photography, writing and the spaces between
“Are libraries obsolete now?” my husband asked a few months ago. We were staring up at the main branch of the New York Public Library—the magnificent Beaux-Arts building designed by Carrere & Hastings and opened in 1911—and I was outraged. I couldn’t conceive that anything as grand and beloved as this great institution could become obsolete, no matter how steadily Google, Wikipedia and Amazon are becoming our go-to sources of information.
Sure, there’s a ton of convenience associated with electronic information. I love the fact that I can tote around more than thirty books at a time on a single, lightweight device, and that I’ve been able to do a huge amount of research on my historical novel without leaving home. I love the feedback and reading communities that have emerged through social media, and that my son never has an excuse for not doing his homework. (Left your reading book at school? No problem! Here’s the e-book.)
But physical books have character! On my bookshelves at home, there are novels I’ve read so many times they’re like old friends; others I’ve reviewed professionally or have kept for sentimental reasons. There are art and photography books I might not open often, but that comfort me with their presence (and yes, also flatter my idea of myself as an arty person). These books are windows into my past. I like the way that collectively, they help me define an identity and reveal it to visitors. Needless to say, I also love browsing other people’s bookshelves and seeing how they’ve incorporated books into their lives.
The creators of Living with Books must have felt the same way. This French book, which has just been issued in paperback, looks at how a variety of people live with books. Photographer Roland Beaufre and journalist Dominique Dupuich scrutinized the collections of dozens of book lovers, from the hyper-organized libraries of rare book collectors to the more haphazard hoards of artists and writers.
The book is organized into eight sections, mostly by occupation: designers, journalists, writers, artist. This is basically an interior design book, so everyone here is of a certain class—not just culturally elite, but also comfortable financially. Consequently, all of the interiors are rather upmarket and stylish, even the one owned by the bohemian painter who hangs out in Paris’s red light district.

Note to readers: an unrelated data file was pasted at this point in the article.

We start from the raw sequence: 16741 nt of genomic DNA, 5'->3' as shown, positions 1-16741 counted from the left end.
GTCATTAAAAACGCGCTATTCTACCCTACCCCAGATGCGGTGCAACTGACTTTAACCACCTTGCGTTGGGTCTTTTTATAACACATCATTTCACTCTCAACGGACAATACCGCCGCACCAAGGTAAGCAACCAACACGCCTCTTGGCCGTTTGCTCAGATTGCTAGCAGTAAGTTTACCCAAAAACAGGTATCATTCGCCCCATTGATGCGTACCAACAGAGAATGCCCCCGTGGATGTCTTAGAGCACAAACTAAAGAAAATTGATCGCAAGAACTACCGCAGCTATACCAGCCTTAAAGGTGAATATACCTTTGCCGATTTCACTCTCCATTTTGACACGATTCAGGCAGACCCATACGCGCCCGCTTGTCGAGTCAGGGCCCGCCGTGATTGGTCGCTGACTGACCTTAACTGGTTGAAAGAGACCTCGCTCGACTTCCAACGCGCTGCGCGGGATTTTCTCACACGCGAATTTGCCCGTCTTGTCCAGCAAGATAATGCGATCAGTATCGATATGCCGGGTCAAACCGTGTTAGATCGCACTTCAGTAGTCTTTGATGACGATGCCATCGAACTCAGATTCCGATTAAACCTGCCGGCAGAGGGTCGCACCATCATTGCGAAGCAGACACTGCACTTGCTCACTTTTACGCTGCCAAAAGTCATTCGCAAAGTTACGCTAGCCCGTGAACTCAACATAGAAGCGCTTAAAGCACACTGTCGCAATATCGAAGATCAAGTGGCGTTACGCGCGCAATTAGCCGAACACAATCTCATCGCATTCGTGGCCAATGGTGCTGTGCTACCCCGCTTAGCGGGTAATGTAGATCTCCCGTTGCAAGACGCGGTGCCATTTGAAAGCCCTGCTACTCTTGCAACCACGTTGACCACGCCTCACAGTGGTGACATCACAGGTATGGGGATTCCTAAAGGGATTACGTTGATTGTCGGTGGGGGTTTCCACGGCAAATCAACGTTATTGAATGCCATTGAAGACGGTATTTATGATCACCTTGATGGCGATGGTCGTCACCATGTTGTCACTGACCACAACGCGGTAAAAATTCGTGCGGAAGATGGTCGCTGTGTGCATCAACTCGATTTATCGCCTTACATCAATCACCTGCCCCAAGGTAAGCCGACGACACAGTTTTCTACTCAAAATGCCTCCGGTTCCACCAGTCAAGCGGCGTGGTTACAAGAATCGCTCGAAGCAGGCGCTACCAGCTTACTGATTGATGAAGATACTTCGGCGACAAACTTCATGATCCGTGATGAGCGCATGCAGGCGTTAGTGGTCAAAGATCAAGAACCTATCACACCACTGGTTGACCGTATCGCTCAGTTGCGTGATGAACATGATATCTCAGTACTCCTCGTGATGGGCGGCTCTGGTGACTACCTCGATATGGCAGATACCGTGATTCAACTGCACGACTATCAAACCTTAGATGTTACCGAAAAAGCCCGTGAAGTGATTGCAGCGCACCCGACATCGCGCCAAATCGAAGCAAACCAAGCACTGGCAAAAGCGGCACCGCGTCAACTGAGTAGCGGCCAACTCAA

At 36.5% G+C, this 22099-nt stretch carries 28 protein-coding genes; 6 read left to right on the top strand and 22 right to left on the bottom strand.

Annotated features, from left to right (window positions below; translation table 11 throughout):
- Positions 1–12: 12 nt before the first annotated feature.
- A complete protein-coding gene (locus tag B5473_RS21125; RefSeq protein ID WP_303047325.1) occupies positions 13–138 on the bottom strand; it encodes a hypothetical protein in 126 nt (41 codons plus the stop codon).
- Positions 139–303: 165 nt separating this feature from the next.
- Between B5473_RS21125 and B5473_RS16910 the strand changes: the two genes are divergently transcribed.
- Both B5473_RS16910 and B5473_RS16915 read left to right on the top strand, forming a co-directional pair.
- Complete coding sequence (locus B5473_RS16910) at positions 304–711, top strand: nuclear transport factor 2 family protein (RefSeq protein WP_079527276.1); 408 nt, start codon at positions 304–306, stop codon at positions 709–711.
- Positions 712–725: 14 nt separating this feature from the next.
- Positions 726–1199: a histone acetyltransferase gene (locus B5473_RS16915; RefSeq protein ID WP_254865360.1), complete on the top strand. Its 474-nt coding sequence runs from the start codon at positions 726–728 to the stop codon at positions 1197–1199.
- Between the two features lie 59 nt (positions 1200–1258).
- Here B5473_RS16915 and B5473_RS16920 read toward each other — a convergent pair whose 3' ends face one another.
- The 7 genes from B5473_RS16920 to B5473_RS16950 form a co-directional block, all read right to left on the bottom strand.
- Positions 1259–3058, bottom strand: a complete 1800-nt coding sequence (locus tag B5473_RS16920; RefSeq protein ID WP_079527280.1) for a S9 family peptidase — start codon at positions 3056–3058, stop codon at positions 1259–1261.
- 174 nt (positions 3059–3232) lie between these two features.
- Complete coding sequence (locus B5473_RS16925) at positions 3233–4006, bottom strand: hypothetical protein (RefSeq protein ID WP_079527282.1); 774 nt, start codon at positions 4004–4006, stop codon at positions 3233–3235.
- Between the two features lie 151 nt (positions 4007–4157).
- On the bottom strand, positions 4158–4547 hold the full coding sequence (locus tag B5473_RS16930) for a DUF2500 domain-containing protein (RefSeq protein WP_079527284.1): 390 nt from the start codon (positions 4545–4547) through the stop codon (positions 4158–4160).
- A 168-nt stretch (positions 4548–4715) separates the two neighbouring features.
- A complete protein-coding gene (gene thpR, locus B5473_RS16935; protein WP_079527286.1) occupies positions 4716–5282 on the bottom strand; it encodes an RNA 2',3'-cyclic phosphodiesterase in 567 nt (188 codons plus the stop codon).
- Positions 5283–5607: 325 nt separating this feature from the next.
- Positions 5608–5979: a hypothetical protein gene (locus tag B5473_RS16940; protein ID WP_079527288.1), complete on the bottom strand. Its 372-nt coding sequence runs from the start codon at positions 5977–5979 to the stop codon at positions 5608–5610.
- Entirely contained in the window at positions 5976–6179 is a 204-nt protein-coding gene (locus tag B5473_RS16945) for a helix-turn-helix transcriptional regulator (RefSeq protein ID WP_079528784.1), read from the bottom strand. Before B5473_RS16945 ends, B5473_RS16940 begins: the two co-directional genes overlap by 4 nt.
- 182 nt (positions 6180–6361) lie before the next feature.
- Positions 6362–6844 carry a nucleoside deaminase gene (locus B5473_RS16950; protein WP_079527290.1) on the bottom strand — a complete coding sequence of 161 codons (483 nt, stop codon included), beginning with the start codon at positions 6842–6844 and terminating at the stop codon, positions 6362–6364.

But along with their wealth, these people have an intense bibliophilia that, at times, jostles uneasily with their chic design aesthetic. Books add an element of disorder to any room. They slope to one side; they come in different sizes; they’re not color-coordinated. There’s something reassuring about this lack of uniformity; it speaks of human warmth and unpredictability.
And let’s face it, there’s an element of pretentiousness too. Which of us hasn’t wanted a potential friend or mate to look at our shelves and conclude—from the clustering-together of Lolita, White Teeth and Backlash—that we must be an unusually perceptive, intelligent and sensitive person? “My bookshelves were more successful with Veronica than my record collection,” says the narrator in Julian Barnes’ 2011 Booker Prize-winning novel The Sense of an Ending. “In those days, paperbacks came in their traditional liveries: orange Penguins for fiction, blue Pelicans for non-fiction. To have more blue than orange on your shelf was proof of seriousness.”
What will we do when these markers disappear? It’s hard to imagine a time when nobody displays books on their shelves—but then again, how many people do you know who still display their 33-rpm albums or even their CDs? Perhaps someone will soon devise a virtual bookshelf, similar to those electronic photo frames that cycle through different family pictures.
Given how quickly digitization is changing the publishing industry, the book Living with Books already seems a bit quaint. It’s like a dispatch from the 1980s, when Jay McInerney and Madonna were cutting-edge. There’s no discussion of how digital culture might be changing these readers’ habits or physical space. Indeed, although many of these photographs are of people’s workspaces, there’s hardly a laptop or a modem in view.
There is, however, proof of the enormous value people place on their books, and the central place they occupy, both physically and emotionally. “It can’t be denied that we love books,” Dupuich writes, and that we love them “with an obsessive passion that can transcend our social and professional environment.” So, books and libraries becoming obsolete? Not so fast. I, for one, intend to continue living with books for many decades to come.
This article by the President of the New York Public Library talks about how the library is changing with the times.
Salon.com’s Laura Miller writes about the NYPL’s innovative programming and why libraries still matter, here.
There is another book called Living with Books, written by the Prince of Wales’ librarian Alan Powers and published in 2003. It covers some of the same territory as the book discussed above, but looks to have richer (and wittier) textual content.